Thus Aretino remains at the center of the picture. Ms. Lawner, taking her cue from Burckhardt, introduces him to us as the first journalist and publicist of the modern world as well as an entrepreneur art dealer and critic. This seems just a bit generous. He was in fact a pimp, pornographer, parasite, libeler, sycophant, and blackmailer, with a flashy, scurrilous wit and a major gift of impudence. When Burckhardt called him the first journalist, he clearly meant yellow journalist, and ended his account by giving thanks that such creatures have become a thousand times impossible in modern Italy. Alas, poor Burckhardt! Aretino was by no means a man without talent; his set of whorehouse dialogues, published as Ragionamenti and modeled on Lucian, has many fine strokes of gutter wit; but he lived in a sluttish splendor by wheedling money from a few princes and threatening the others with scandals, libels, and—it must be confessed—unwelcome truths.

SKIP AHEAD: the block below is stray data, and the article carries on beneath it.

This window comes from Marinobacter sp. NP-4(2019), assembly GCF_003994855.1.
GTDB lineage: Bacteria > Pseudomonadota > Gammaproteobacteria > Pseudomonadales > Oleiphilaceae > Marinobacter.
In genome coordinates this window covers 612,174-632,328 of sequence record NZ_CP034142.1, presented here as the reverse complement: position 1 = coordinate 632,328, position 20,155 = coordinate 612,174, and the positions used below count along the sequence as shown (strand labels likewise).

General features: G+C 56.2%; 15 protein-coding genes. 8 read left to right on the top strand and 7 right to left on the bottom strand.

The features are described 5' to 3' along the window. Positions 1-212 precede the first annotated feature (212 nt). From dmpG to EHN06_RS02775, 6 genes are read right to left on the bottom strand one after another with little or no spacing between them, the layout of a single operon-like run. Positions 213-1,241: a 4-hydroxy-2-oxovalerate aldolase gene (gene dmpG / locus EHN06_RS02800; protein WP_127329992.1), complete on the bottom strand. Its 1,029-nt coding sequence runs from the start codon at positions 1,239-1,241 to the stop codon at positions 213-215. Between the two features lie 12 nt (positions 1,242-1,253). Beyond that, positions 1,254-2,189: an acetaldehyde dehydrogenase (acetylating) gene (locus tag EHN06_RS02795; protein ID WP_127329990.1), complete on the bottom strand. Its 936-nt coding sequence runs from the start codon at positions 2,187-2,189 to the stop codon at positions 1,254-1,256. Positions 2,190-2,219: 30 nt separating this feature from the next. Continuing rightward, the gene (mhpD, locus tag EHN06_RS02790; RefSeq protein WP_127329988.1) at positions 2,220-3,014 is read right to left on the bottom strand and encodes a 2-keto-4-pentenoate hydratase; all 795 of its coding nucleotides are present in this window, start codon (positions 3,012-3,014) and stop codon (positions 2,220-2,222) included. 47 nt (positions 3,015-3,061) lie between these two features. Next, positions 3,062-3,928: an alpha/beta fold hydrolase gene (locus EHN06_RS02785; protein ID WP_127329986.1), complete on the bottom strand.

The sonnets Aretino wrote for Raimondi’s engravings put a new dimension on the pornography by adding, from the poet’s extensive acquaintance, the names of several Roman women of the town, and their patrons. (Pace Ms. Lawner, we do not know their formal categories or even their place in the aristocracy of price.) The sixteen different postures do not seem to have been well understood by the poet, who says relatively little about them, any more than by the woodcut-maker, who sometimes contorts his sexual partners into grotesque and even impossible positions. By comparison with more detailed lists of copulative possibilities (one of which Ms. Lawner reproduces in her notes), the sixteen images of I modi represent a limited and not very imaginative range. The major question debated in the sonnets is whether to enter the vagina or the anus; it seems to have been a class matter, with gentry and clergy favoring the second alternative. (I am myself, let me emphasize, but an elderly and bookish scholar, and know nothing of this whole subject except from the printed page.) Some of the sixteen modi, indeed, appear to be little more than minor variations on the primary, old-fashioned “missionary position.” There is only one instance of anything as radical as a woman mounting a man.